Big Island Accelerator, Nalukai, Launches Website – Updated

Nalukai Hawaii Startup Accelerator

Nalukai Hawaii Startup AcceleratorAfter much anticipation, Nalukai, Hawaii’s third state-supported accelerator, has launched a website, finally giving some minimal clarity into their team, plans, and program.

With what little information is available, it’s clear that Nalukai is combining highly-experienced tech startup executives with seasoned accelerator management and alumni, setting themselves apart from both Kinetiq Labs and Blue Startups.

On the experience side, Nalukai’s managing partners Darius “Bubs” Monsef and Don Kosak both have significant tech backgrounds, with Kosak the former CTO of internet search pioneer Lycos, and Monsef a Y Combinator alum, 500 Startups mentor, former Microsoft program manager, and current founder and CEO of venture-backed CreativeMarket. They are joined by Nalukai managing partner Spencer Jackson, a corporate and IP attorney with noted global law firm Orrick, and Nalukai program director Laura Reitel, former program manager at both TechStars and Global Accelerator Network, and current mentor at two European tech accelerators.

Yeah, that’s definitely a stacked deck of tech, startup, entrepreneurial, and accelerator experience!

Program Differentiation

While Nalukai doesn’t offer many details about program specifics or start dates, they do seem to have a typical “seed+mentor” accelerator model, putting them head-to-head against Blue Startups’ Global Accelerator Network (TechStars) methodology, which is a three month session plus $20,000 for 6% equity.

For mentors, Nalukai’s site alludes to their startups having access to “expert advice of mentors currently building the world’s great web startups.” For seed funding, they mention providing “a chunk of survival cash that will allow their team to focus 100% on launching their startups.” I’ll assume that “survival” equates to minimal, so expect the standard accelerator $20,000, or in that range.

It’s clear, however, that their differentiation lies within their management team’s experience, real-startup-experienced mentors, and significant connections to mainland startup capital. While names have yet to be mentioned, just the management team’s resumes alone point to potential connections with top-tier tech talent that will be tough to match.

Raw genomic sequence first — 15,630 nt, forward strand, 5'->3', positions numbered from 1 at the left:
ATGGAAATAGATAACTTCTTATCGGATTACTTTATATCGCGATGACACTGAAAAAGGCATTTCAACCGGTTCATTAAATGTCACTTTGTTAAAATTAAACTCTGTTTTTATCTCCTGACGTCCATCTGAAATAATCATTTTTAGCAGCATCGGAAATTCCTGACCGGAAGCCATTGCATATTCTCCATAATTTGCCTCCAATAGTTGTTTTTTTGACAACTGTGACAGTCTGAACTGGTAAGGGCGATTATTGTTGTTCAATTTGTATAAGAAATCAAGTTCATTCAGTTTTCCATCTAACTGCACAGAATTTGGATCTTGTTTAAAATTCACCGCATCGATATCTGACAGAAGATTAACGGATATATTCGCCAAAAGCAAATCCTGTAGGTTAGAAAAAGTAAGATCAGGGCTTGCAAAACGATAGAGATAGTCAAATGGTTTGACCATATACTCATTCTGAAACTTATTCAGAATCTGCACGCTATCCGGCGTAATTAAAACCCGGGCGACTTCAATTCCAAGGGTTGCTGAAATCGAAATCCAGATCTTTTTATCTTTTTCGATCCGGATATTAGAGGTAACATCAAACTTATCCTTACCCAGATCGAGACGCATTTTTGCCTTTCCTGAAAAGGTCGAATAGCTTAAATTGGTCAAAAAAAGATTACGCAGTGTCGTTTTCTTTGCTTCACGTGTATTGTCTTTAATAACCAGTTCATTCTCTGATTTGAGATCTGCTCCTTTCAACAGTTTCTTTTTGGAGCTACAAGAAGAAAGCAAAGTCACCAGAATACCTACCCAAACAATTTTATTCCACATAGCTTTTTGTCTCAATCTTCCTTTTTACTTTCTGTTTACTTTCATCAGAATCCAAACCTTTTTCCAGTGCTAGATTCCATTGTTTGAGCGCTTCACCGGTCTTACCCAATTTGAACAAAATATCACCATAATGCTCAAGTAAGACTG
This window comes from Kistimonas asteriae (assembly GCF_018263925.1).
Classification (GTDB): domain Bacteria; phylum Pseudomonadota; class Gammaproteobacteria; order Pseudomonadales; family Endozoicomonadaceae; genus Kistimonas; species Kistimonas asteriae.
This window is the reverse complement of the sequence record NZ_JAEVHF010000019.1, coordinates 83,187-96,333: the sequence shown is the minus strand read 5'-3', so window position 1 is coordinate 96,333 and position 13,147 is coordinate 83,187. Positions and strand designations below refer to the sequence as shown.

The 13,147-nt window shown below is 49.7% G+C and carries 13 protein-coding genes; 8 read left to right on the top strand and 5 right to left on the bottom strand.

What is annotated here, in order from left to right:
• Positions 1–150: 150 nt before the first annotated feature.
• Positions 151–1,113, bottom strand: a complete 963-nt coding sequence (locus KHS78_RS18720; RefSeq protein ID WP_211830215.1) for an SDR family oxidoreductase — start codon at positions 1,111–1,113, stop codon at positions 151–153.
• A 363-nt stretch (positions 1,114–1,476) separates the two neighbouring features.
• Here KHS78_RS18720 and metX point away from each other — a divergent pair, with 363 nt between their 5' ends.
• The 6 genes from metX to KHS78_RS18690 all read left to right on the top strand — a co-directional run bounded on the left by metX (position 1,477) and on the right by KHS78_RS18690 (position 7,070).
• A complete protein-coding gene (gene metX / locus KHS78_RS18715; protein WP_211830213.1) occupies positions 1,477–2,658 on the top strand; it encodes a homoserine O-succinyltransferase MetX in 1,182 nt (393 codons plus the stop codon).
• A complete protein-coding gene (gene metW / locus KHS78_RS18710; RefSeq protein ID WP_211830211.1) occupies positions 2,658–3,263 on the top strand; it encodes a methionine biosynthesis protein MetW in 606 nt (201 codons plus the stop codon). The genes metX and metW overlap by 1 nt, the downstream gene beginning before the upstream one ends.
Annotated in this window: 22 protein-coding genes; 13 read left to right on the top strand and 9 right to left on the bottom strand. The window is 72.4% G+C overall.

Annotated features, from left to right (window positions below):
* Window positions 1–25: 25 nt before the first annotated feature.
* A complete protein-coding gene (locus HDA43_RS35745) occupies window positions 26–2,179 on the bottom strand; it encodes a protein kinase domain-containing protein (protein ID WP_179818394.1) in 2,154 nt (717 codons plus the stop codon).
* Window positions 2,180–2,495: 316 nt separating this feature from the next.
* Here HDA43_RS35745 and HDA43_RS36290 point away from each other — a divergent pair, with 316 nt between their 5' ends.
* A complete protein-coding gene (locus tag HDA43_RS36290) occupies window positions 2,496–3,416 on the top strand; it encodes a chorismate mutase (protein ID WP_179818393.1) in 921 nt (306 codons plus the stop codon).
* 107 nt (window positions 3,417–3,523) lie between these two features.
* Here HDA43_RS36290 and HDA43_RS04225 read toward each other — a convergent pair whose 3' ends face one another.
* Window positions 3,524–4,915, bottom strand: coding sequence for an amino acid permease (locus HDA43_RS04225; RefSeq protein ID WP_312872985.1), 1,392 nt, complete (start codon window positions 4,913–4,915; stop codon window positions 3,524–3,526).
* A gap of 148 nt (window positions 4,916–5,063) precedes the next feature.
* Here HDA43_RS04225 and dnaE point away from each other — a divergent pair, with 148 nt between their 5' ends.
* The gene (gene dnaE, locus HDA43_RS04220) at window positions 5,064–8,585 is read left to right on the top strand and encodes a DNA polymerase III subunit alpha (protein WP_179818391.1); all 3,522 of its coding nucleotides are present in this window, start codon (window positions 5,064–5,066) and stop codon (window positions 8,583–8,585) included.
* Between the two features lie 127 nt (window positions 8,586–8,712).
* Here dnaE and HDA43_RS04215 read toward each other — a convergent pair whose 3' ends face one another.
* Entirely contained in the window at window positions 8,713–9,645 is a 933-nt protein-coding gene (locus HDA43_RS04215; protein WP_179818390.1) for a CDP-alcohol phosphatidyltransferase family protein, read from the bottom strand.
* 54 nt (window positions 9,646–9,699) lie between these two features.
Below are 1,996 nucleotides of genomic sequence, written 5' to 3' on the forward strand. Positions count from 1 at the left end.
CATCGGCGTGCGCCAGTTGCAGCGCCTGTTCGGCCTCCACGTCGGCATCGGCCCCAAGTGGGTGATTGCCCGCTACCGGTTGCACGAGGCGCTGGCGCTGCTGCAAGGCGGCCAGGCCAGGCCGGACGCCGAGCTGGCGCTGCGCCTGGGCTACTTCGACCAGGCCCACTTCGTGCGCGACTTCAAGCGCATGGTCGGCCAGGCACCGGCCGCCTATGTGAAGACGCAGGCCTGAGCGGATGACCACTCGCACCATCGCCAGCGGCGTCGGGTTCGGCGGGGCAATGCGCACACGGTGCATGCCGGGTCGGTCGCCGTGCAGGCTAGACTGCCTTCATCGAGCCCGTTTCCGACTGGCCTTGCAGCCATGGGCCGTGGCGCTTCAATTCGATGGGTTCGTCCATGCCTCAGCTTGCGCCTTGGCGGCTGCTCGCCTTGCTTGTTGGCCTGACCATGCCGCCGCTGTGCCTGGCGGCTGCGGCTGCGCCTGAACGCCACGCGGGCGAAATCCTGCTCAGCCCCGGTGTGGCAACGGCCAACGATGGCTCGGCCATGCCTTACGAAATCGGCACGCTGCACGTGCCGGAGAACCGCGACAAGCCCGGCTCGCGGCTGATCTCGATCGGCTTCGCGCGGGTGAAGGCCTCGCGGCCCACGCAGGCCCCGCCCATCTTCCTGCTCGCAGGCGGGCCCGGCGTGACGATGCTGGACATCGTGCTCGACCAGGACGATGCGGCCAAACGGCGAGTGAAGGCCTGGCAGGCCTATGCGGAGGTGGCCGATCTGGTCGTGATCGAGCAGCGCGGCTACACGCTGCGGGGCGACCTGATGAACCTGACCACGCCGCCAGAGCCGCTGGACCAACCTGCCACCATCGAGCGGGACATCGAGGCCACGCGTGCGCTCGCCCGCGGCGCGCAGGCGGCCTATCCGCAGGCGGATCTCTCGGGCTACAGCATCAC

It will be interesting to see how or if Nalukai and Blue Startups “compete” for teams to enter their respective programs. From what I’ve learned, however, Nalukai is focused primarily on mainland teams while

Via email, Kosak stated that, “Nalukai is focused primarily on building great startups in Hawaii.  The teams might be relocating (or returning) to Hawaii from the mainland, from the neighbor islands, or maybe even from Honolulu or overseas.  Where they come from is less important than the fact that they are building a high-growth business in Hawaii.”

Blue Startups is seeking a blend of Hawaii-based, mainland, and international teams, so there may be minimal overlap.

Obviously, in a small market such as ours, cooperation and collaboration need to take precedent over competition.

Waiting for the Starting Gun

As for which Hawaii-based accelerator follows-through on successfully matching the state’s funds and publicizing accepted startup teams, there have yet to be any announcements. Kinetiq is an existing incubator, having had several projects underway before the state’s funding program. Blue Startups recently ended their open application period, is currently in their selection process, and has March 4, 2013, listed as their session start date (all according to their website).

I’ve reached out to both Blue Startups and Nalukai for clarifications and input, and will update have updated this post if/when they respond below.

UPDATE: Rechung Fujihira, Blue Startups’ strategic partnerships lead, responded to clarify perceived overlap and signal a clear intent to cooperate:  “I’m sure there will be companies that are attracted to both programs. Nothing wrong with that. We both want to see each other succeed. Ours being in the City and Nalukai being in the country will naturally shape different programs.

UPDATE #2: And from Nalukai, managing partner Don Kosak added:  “One of the important things to point out about the accelerators is that the people running them are making an effort to reach out to one another and work together. Building a strong startup community is something we can all put our efforts behind.” (Kosak provided additional comments, added above, regarding Nalukai’s focus on Hawaii-based startups, regardless of where they originate.)

Very well said!